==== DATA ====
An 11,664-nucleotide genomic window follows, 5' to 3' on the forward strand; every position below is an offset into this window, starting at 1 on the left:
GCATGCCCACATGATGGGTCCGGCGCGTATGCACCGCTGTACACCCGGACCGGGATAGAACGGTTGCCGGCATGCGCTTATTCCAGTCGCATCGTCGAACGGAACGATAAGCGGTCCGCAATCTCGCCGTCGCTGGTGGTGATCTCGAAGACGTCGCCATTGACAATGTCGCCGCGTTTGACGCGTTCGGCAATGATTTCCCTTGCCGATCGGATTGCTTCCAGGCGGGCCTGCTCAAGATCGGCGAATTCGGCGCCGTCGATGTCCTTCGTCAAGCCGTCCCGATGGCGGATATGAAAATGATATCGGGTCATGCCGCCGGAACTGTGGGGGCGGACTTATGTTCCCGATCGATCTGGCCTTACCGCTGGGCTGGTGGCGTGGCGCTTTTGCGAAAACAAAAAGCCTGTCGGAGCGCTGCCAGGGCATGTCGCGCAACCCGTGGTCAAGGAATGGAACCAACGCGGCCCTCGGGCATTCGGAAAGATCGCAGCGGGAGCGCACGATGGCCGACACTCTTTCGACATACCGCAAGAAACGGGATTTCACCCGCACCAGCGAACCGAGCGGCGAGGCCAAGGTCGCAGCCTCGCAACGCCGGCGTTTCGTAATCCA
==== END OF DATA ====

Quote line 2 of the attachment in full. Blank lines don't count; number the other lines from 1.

GCATGCCCACATGATGGGTCCGGCGCGTATGCACCGCTGTACACCCGGACCGGGATAGAACGGTTGCCGGCATGCGCTTATTCCAGTCGCATCGTCGAACGGAACGATAAGCGGTCCGCAATCTCGCCGTCGCTGGTGGTGATCTCGAAGACGTCGCCATTGACAATGTCGCCGCGTTTGACGCGTTCGGCAATGATTTCCCTTGCCGATCGGATTGCTTCCAGGCGGGCCTGCTCAAGATCGGCGAATTCGGCGCCGTCGATGTCCTTCGTCAAGCCGTCCCGATGGCGGATATGAAAATGATATCGGGTCATGCCGCCGGAACTGTGGGGGCGGACTTATGTTCCCGATCGATCTGGCCTTACCGCTGGGCTGGTGGCGTGGCGCTTTTGCGAAAACAAAAAGCCTGTCGGAGCGCTGCCAGGGCATGTCGCGCAACCCGTGGTCAAGGAATGGAACCAACGCGGCCCTCGGGCATTCGGAAAGATCGCAGCGGGAGCGCACGATGGCCGACACTCTTTCGACATACCGCAAGAAACGGGATTTCACCCGCACCAGCGAACCGAGCGGCGAGGCCAAGGTCGCAGCCTCGCAACGCCGGCGTTTCGTAATCCA